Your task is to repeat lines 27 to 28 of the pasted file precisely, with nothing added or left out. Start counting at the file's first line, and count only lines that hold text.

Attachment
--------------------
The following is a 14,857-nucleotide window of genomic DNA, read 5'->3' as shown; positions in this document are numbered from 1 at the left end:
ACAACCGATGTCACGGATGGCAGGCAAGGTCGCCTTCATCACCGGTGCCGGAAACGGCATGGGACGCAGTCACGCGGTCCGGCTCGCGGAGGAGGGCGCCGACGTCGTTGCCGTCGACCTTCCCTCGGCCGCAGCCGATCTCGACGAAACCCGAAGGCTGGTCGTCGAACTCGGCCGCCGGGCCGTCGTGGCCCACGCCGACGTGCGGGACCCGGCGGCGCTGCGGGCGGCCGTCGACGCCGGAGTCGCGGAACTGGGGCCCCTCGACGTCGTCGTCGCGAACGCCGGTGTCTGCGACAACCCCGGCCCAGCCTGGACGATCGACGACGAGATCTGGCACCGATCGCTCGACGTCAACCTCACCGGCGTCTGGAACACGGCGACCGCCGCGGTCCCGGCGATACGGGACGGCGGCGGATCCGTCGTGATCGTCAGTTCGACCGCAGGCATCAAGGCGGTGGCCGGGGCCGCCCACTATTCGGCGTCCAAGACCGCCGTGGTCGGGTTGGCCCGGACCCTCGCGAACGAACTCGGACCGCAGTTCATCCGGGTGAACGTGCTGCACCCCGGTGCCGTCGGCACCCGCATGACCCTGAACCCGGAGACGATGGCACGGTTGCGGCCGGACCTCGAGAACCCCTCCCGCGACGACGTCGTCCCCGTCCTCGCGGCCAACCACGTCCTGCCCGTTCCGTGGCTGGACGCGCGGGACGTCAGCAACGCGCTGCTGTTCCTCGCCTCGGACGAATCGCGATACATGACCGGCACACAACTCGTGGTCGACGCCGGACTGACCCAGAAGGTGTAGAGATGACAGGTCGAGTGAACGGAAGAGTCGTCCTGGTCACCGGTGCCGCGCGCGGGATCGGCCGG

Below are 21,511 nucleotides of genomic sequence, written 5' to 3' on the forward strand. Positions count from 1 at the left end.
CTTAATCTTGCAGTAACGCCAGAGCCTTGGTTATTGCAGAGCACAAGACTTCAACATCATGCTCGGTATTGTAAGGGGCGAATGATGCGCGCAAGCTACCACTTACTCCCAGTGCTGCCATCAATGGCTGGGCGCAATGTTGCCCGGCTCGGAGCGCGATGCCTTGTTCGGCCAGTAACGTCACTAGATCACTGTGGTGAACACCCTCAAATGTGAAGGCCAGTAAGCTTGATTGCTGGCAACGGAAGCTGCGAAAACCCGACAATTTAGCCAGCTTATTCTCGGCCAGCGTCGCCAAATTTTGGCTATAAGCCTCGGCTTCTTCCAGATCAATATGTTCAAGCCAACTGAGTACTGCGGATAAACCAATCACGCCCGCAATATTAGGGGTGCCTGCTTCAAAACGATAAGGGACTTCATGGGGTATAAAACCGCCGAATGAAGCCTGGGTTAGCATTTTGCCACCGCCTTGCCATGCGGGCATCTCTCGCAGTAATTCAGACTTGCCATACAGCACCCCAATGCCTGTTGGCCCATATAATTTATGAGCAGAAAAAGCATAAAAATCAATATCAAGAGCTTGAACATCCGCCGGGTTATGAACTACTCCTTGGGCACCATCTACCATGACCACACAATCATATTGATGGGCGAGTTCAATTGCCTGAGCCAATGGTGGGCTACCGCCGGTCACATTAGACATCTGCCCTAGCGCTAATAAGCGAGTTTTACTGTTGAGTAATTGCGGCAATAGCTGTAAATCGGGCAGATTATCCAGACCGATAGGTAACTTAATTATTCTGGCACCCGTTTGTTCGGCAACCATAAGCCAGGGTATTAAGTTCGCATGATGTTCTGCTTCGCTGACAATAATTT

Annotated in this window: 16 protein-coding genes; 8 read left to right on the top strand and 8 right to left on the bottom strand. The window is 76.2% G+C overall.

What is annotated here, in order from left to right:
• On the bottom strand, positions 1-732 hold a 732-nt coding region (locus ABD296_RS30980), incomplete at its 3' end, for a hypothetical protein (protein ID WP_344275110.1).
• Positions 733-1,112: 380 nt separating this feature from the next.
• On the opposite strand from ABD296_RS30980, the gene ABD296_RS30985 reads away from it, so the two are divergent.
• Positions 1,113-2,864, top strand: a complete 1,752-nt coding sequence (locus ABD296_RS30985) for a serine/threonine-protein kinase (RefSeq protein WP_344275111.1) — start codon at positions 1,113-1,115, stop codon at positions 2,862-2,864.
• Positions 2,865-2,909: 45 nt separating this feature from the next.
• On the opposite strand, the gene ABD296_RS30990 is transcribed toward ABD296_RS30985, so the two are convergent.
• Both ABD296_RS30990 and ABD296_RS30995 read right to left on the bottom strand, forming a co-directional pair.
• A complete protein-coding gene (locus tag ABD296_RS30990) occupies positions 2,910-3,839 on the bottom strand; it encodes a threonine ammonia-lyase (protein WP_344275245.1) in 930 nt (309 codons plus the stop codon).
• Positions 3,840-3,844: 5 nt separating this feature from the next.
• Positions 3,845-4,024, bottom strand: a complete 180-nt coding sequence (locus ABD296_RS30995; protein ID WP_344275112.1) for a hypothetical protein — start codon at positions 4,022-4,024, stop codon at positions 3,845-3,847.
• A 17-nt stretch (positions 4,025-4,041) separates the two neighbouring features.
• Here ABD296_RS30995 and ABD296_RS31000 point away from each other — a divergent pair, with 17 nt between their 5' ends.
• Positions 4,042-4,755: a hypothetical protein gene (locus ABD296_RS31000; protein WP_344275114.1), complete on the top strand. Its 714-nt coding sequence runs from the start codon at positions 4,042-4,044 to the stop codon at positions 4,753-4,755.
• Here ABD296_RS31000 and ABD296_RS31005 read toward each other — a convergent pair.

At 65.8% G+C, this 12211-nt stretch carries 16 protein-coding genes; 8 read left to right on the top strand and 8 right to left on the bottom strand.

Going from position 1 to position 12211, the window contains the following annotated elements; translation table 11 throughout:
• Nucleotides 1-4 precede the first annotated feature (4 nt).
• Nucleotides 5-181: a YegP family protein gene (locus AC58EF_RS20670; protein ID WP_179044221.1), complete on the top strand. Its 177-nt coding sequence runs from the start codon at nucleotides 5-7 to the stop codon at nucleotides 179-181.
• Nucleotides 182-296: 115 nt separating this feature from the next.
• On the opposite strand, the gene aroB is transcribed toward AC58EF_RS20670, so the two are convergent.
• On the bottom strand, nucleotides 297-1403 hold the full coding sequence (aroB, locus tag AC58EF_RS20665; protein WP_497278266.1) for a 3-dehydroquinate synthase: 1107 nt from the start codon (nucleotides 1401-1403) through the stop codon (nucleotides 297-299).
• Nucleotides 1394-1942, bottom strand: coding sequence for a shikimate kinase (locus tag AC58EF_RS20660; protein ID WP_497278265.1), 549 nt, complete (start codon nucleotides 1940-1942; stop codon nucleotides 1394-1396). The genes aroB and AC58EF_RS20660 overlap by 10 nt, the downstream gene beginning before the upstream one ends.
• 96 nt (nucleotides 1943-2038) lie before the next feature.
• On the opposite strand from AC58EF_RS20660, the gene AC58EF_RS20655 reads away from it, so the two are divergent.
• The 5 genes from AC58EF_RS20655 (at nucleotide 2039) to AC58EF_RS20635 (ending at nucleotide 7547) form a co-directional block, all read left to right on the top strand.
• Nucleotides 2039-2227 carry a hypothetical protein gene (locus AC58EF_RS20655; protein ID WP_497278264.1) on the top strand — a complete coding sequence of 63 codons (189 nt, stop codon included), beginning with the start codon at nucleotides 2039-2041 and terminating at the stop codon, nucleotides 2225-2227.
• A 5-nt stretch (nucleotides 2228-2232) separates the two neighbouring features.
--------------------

• On the bottom strand, nucleotides 297-1403 hold the full coding sequence (aroB, locus tag AC58EF_RS20665; protein WP_497278266.1) for a 3-dehydroquinate synthase: 1107 nt from the start codon (nucleotides 1401-1403) through the stop codon (nucleotides 297-299).
• Nucleotides 1394-1942, bottom strand: coding sequence for a shikimate kinase (locus tag AC58EF_RS20660; protein ID WP_497278265.1), 549 nt, complete (start codon nucleotides 1940-1942; stop codon nucleotides 1394-1396). The genes aroB and AC58EF_RS20660 overlap by 10 nt, the downstream gene beginning before the upstream one ends.